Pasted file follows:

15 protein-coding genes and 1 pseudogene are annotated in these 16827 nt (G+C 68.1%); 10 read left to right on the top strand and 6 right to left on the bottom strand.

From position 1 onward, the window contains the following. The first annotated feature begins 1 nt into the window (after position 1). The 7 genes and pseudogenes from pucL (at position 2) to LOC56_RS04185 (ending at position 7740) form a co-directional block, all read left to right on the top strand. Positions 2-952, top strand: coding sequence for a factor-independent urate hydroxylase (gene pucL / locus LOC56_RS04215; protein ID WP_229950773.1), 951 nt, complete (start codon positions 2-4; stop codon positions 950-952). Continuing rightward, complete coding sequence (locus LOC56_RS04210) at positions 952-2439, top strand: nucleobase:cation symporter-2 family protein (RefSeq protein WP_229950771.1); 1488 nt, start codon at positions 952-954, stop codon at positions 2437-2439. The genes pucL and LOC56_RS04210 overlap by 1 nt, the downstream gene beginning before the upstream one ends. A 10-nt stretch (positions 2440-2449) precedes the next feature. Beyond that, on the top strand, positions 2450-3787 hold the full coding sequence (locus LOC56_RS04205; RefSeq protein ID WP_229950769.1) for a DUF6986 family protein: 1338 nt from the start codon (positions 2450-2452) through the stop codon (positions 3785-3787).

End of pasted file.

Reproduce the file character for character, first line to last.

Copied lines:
15 protein-coding genes and 1 pseudogene are annotated in these 16827 nt (G+C 68.1%); 10 read left to right on the top strand and 6 right to left on the bottom strand.

From position 1 onward, the window contains the following. The first annotated feature begins 1 nt into the window (after position 1). The 7 genes and pseudogenes from pucL (at position 2) to LOC56_RS04185 (ending at position 7740) form a co-directional block, all read left to right on the top strand. Positions 2-952, top strand: coding sequence for a factor-independent urate hydroxylase (gene pucL / locus LOC56_RS04215; protein ID WP_229950773.1), 951 nt, complete (start codon positions 2-4; stop codon positions 950-952). Continuing rightward, complete coding sequence (locus LOC56_RS04210) at positions 952-2439, top strand: nucleobase:cation symporter-2 family protein (RefSeq protein WP_229950771.1); 1488 nt, start codon at positions 952-954, stop codon at positions 2437-2439. The genes pucL and LOC56_RS04210 overlap by 1 nt, the downstream gene beginning before the upstream one ends. A 10-nt stretch (positions 2440-2449) precedes the next feature. Beyond that, on the top strand, positions 2450-3787 hold the full coding sequence (locus LOC56_RS04205; RefSeq protein ID WP_229950769.1) for a DUF6986 family protein: 1338 nt from the start codon (positions 2450-2452) through the stop codon (positions 3785-3787).